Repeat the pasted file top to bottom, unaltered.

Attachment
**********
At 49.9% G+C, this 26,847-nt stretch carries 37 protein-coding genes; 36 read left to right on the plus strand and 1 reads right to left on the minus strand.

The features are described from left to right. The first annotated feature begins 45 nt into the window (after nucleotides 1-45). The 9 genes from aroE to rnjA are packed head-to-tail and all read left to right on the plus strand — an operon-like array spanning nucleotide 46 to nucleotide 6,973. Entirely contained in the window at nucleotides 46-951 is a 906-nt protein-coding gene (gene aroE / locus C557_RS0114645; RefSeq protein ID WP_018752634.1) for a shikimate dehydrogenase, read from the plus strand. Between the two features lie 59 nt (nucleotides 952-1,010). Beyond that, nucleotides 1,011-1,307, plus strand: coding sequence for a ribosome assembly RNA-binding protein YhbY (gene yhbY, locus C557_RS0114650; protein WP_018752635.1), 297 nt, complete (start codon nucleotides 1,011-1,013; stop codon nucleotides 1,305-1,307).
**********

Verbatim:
At 49.9% G+C, this 26,847-nt stretch carries 37 protein-coding genes; 36 read left to right on the plus strand and 1 reads right to left on the minus strand.

The features are described from left to right. The first annotated feature begins 45 nt into the window (after nucleotides 1-45). The 9 genes from aroE to rnjA are packed head-to-tail and all read left to right on the plus strand — an operon-like array spanning nucleotide 46 to nucleotide 6,973. Entirely contained in the window at nucleotides 46-951 is a 906-nt protein-coding gene (gene aroE / locus C557_RS0114645; RefSeq protein ID WP_018752634.1) for a shikimate dehydrogenase, read from the plus strand. Between the two features lie 59 nt (nucleotides 952-1,010). Beyond that, nucleotides 1,011-1,307, plus strand: coding sequence for a ribosome assembly RNA-binding protein YhbY (gene yhbY, locus C557_RS0114650; protein WP_018752635.1), 297 nt, complete (start codon nucleotides 1,011-1,013; stop codon nucleotides 1,305-1,307).